Though it has a mid-ranged, versatile R-value, installation can be difficult and may require additional tools – caulk, industrial tape – if you are doing it yourself. There are not many RVs that come with rigid foam installed, so it often has to be a DIY project, if you want the longevity of rigid foam.
- Pros: Long life-span, resistant to moisture, durable with high tensile strength
- Cons: Mid-to-low R-value, difficult to install, rarely comes pre-installed on new RVs
- Who it’s best for: RV customizers who like to outfit their RV themselves, experienced RVers who change climate zones frequently
- Who should avoid it: Novice RVers or those who do not want to crack open the shell of their RV for DIY work
Spray foam insulation has a similar R-value to rigid foam, but is known for its simpler method of installation, though it is not simple enough to not need professional consultation if you are a novice to insulation. Spray foam is loaded in an applicator and then sprayed directly into the walls of your RV where other insulation would go. It requires no tape, no caulk, no fasteners; only the applicator and safety gear (and a little know-how).
Spray foam seals the walls as long as it is distributed evenly and thoroughly to all areas inside the walls. The spray foam bonds tightly together with itself, creating an airtight barrier for temperature, moisture, and even some noise. However, it has a lower R-value than many forms of insulation, making its ease of application a double-edged sword. If you plan on spending time in hot climates or very cold climates, the insulation may not provide the temperature barrier that you would prefer.
- Pros: Long life-span, impervious to moisture, low cost, very lightweight
- Cons: Low R-value, can have a bad smell that sticks around for weeks or months after installation, may require a professional to install
- Who it’s best for: Those who spend time in mostly temperate locations, lightweight or ultra-lite RVs
- Who should avoid it: Those who spend time in areas of extreme temperatures
Spray foam insulation might be right for your RVing preferences. Check out more information about spray foam insulation here.
Which RV Insulation is Right For You?
It really depends on what your goals are as an RVer. There is no one to say which is the “right” kind of insulation because it all comes down to what is most important to you. Do you want your RV to be less insulated, but more impervious to moisture? Will you stay primarily in one climate when you are RVing? Are you alright with large DIY projects on your current or future RV that may require you to remove the siding? Find out more questions to ask by learning more about the science behind insulation.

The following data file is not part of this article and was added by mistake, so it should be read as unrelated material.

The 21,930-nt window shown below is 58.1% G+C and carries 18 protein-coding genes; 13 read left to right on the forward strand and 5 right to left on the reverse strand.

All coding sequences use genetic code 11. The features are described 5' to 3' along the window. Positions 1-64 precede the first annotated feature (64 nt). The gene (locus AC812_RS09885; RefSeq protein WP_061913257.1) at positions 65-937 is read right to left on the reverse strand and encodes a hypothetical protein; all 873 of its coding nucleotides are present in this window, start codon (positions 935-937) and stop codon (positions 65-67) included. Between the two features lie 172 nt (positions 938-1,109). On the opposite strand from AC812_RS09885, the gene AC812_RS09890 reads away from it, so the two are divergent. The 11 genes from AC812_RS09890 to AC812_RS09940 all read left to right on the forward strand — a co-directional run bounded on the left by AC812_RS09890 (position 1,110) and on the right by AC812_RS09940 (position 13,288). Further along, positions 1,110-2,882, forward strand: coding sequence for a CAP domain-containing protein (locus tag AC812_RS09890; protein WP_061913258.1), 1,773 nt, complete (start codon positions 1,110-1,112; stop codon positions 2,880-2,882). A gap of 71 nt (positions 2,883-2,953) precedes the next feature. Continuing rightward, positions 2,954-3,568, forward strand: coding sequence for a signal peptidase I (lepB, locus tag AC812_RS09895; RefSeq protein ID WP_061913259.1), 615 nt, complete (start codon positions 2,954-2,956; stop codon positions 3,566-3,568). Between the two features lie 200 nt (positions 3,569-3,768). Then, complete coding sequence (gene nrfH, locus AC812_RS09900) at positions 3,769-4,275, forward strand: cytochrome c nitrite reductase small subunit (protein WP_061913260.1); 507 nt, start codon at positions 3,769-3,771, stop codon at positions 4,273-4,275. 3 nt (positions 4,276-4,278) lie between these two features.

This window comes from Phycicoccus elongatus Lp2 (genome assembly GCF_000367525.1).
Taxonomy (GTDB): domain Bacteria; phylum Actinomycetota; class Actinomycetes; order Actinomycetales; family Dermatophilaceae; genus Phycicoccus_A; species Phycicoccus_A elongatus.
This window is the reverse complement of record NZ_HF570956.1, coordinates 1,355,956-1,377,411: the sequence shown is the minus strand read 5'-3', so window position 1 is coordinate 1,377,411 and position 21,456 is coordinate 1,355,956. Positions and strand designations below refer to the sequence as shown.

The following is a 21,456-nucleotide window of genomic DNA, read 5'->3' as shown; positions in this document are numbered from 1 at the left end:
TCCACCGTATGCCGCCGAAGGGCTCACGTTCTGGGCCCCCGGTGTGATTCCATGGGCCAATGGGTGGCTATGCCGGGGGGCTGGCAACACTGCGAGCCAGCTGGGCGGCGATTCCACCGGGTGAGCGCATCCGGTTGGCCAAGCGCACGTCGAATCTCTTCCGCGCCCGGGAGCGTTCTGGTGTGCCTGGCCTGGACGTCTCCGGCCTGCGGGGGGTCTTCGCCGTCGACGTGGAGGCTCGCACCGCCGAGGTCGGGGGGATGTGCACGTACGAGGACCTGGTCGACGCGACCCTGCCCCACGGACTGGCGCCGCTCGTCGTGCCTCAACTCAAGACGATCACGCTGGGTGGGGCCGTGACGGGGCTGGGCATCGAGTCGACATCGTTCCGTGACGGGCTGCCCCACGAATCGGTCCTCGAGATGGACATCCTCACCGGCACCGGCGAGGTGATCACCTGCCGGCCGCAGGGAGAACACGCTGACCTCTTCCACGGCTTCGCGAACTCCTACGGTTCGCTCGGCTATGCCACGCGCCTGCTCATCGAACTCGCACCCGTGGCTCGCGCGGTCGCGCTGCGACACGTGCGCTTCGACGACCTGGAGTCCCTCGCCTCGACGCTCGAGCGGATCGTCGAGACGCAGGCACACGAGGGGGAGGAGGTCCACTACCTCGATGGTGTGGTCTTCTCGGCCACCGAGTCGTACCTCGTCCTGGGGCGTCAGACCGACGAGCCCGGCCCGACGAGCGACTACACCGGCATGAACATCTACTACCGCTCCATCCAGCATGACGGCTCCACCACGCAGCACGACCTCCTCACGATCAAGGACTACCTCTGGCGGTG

When shopping for an RV, you can always find out the type of insulation being used and, in many cases, RV manufacturers and dealers will even advertise their R-values in the specs section of their sites. This means that you can pick out an RV with consideration to the type of insulation currently installed. Learn more about RV insulation and installation practices here.
More Information and Shopping Resources
Are you looking for more information to help you make the most informed decision when purchasing a new RV? We have some fantastic resources to make you as informed as you like on a variety of useful subjects both when it comes to purchasing an RV as well as taking care of your RV for years after you’ve bought it.
- RV Shopping and Buying Guides
- The Ultimate Guide to RV Construction — Which Materials are Best?
- RV Leveling Made Simple
- 10 Can’t Miss Tips for Storing Your RV
Ready to start your adventure as an RVer or “buy up” with a brand new RV? It all starts with a stellar shopping experience! You want one that has the right insulation for your style of road tripping so that you and your family are as comfortable as possible, no matter what the road throws at you. Need a good place to start? Choose which type or brand you are looking for and explore your choices! Check out the hundreds of options listed here: shop RVs.
BEFORE you head to a dealer to see these any of these RVs, download your FREE RV Buyers Worksheet for help keeping track of:
- The feature must haves that are important to you and your family
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- Budgeting tools including a payment calculator resource
- Multiple well spaced pages with room for lots of your notes
- BONUS Resources: Trade-in values, tow vehicle ratings, and finance options